Is investing in Russia worth the risk? On "Power Lunch," two experts on the European colossus agreed: "While politicians battle, businessmen do business." James Goldgeier, senior fellow at the Council for Foreign Relations, and Alexander Kliment, an associate in Eurasia Group's Europe and Asia Practice, joined CNBC's Sue Herera to dispel investor anxiety.
As the Group of Eight meet, one shadow falls across their summit: Russian President Vladimir Putin's threats to turn his missiles westward, if U.S. President George W. Bush proceeds with a proposed missile shield in Central Europe.
Besides Putin's authoritarian style of rule, Goldgeier pointed to another factor souring Moscow's relations with the European Union: the EU has welcomed nations like Poland, Estonia and the Czech Republic -- former vassals of Czarist Russia and the Soviet Union, still wary of Kremlin intentions.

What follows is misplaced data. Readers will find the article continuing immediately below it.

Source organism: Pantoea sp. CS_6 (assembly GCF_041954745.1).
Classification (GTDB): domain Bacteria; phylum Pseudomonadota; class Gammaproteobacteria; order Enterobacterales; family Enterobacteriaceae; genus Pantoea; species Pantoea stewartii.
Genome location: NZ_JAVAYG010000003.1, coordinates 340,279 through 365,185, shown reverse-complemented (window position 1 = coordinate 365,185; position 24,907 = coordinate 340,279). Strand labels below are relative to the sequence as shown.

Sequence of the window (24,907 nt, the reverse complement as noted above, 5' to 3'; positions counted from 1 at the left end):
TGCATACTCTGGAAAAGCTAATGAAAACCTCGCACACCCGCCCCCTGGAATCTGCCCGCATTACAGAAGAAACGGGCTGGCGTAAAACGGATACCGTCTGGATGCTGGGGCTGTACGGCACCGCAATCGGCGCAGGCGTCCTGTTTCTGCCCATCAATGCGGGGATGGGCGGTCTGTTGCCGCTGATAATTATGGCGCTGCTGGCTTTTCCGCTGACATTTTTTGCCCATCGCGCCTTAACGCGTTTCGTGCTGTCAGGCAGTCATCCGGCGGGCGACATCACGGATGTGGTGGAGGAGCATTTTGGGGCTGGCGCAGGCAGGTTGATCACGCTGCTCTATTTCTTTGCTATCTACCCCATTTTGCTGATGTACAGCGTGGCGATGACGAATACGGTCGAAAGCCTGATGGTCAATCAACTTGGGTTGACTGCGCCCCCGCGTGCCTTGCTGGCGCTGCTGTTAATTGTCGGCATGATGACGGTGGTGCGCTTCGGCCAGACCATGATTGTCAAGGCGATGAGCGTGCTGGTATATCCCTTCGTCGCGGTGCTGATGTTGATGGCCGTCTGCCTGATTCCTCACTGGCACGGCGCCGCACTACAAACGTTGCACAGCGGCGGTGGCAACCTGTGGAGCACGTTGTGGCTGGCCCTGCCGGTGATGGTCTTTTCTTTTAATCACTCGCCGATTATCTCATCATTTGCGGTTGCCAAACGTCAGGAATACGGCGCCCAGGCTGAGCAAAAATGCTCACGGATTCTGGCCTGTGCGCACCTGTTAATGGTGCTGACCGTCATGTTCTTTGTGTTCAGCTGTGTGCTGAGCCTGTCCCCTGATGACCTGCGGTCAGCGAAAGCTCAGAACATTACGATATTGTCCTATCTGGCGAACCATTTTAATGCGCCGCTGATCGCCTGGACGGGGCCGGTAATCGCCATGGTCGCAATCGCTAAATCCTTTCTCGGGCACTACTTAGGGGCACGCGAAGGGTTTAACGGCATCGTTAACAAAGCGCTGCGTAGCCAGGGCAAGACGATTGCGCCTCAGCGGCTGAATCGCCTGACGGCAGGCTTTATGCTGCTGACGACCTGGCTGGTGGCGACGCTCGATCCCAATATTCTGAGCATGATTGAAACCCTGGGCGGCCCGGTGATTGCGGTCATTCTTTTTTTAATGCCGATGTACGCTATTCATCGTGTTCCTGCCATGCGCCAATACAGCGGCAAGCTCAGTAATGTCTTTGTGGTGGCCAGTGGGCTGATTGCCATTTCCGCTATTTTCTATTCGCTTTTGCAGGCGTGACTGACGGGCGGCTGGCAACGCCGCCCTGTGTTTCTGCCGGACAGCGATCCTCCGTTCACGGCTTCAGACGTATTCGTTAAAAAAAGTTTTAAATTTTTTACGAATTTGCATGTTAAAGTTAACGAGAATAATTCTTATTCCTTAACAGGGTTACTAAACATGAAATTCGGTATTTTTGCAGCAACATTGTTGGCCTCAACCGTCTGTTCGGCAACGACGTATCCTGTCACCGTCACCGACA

But Goldgeier believes the "rhetoric out of Moscow" is designed for a domestic audience -- as a balm for Russians' wounded pride. Financiers recognize as much, Goldgeier said, as thorny relations haven't stopped the flow of business in the vast nation.
Kliment agreed, describing global business and politics as "two different voices." He maintained that the "escalation in political noise" hasn't dampened "bullish interest" by investors. Surprisingly, he said even foreign energy companies are interested in Russia -- even though they "took a beating" after Putin's nationalized many energy assets and producers like oil giant Yukos, and the Russian government put Yukos' ex-CEO Mikhail Khodorkovsky on trial.